Dorothy Parker’s short story, “Horsie” is commonly read as a critique of social bias for the beautiful and prejudice against the unattractive. Heroin, Miss Wilmarth, is an unsightly nurse employed by Gerald and Camilla Cruger. The Crugers constantly compare her physical features to that of a horse, and Miss Wilmarth is completely and innocently oblivious to this dehumanization. And, while much can be exploited in the comparison of exterior and interior beauty, Parker is more concerned with upsetting, or critiquing the social conventions of beauty and class through Miss Wilmarth’s undeniable honesty and sincerity.
Parker emphasizes the propriety and role Miss Wilmarth has in the house and uses the different inhabitants of the house as pawns in a greater critique of social hierarchy. Mr. Cruger has a well-paying job that allows him to afford hired help such as Mary, a waitress, a cook, a driver, and Nana, a servant. Because of Mr. Cruger’s well-off position, Camilla does not have to work and can lie on a chaise-lounge for literally months while hired help takes care of her house and her child, Diane. The Crugers also entertain guests such as Mr. Minot and Mr. Forster, friends of Gerald. Together, the two guests and the two Crugers drink, laugh and socialize without major concern for little else but gaiety. The affluent Crugers are the owners of the house and Parker makes the reader privy to their inner most thoughts, such as resentment towards Miss Wilmarth and fear of losing their beauty. Parker differs between the social classes by giving names and speaking roles to the wealthiest characters, while purposely refraining from emphasizing the roles of the lower class characters. The lower class servants Mary, and the cook, are direct foils to the Crugers. Obviously, they have little wealth and are likely not educated. Both eat meals alone and never socialize with the Crugers. Though it is not explicitly said, it is inferred that they sleep and eat in servant’s quarters located in the lower reaches of the house. Mary, the cook, the driver, and Nana are never given speaking roles and the reader is never made privy to their thoughts.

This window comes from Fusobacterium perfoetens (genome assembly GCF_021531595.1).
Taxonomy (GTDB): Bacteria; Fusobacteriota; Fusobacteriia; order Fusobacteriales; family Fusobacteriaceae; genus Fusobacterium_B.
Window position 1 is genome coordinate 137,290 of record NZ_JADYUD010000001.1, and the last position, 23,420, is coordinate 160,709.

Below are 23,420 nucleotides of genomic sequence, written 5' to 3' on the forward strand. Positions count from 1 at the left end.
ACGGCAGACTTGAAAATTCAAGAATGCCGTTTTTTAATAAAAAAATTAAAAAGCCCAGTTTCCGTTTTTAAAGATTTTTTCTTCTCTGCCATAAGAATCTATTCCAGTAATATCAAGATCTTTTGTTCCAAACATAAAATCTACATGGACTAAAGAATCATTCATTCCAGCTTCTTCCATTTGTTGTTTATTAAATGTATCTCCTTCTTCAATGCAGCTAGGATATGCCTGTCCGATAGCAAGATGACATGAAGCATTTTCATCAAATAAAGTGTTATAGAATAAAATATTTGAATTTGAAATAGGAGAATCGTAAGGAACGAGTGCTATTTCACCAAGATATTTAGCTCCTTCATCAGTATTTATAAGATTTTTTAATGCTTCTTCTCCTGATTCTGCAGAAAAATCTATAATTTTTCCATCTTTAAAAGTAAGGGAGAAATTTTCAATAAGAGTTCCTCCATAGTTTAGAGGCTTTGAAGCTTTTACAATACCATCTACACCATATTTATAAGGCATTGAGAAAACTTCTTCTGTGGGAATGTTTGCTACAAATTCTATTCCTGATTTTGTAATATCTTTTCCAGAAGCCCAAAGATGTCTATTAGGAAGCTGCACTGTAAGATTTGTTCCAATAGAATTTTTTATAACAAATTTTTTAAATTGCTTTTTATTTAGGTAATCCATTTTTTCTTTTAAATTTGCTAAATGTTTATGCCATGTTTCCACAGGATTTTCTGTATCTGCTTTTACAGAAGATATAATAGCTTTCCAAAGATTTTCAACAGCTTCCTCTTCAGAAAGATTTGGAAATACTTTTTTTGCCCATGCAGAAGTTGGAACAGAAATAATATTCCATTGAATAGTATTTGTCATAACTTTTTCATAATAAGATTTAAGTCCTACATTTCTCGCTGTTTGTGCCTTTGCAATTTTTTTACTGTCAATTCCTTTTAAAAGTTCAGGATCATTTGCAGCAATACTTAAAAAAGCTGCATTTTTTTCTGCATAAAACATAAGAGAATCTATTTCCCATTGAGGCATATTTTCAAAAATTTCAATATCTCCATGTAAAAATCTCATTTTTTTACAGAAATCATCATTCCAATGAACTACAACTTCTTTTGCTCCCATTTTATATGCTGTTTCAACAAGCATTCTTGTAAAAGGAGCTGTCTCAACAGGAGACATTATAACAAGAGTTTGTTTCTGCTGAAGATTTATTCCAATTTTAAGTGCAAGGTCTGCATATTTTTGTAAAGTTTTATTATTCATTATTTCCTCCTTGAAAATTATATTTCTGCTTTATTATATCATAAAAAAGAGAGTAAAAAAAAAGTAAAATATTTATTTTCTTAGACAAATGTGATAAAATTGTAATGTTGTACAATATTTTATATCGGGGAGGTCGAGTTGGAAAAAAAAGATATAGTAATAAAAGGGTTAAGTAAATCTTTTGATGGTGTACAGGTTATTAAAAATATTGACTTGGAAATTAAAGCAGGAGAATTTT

The aforementioned roles represent that of a standard, or familiar, house for a wealthy family. Parker uses Miss Wilmarth to disrupt this accepted convention. She is hired help but shares little similarities with the lower class characters in the story. Miss Wilmarth is given her own room and does not eat with the servants; rather she dines with Mr. Cruger every night. She is even allowed to be late to dinner, which she is on numerous occasions. During these dinners the two converse as if equals. Mr. Cruger even devises a list of potential conversation topics to have with Miss Wilmarth called “Cruger’s Compulsory Conversations”(171). He even confides in Camilla that he wishes for Miss Wilmarth to be more conversational, asking ‘“Doesn’t that woman ever go out?”’(173). What’s more the Crugers, at times, even treat her as a guest. When Mr. Cruger entertains his two friends, Mr. Forster and Mr. Minot, he offers Miss Wilmarth an alcoholic drink and invites her to join the three for dinner. Furthermore, the Crugers give her a gift in the form of flowers at the end of the story. Even though this is intended to be a cruel joke, Miss Wilmarth interprets it as a sincere gesture. This further separates her from the likes of Mary, the cook, and the other servants.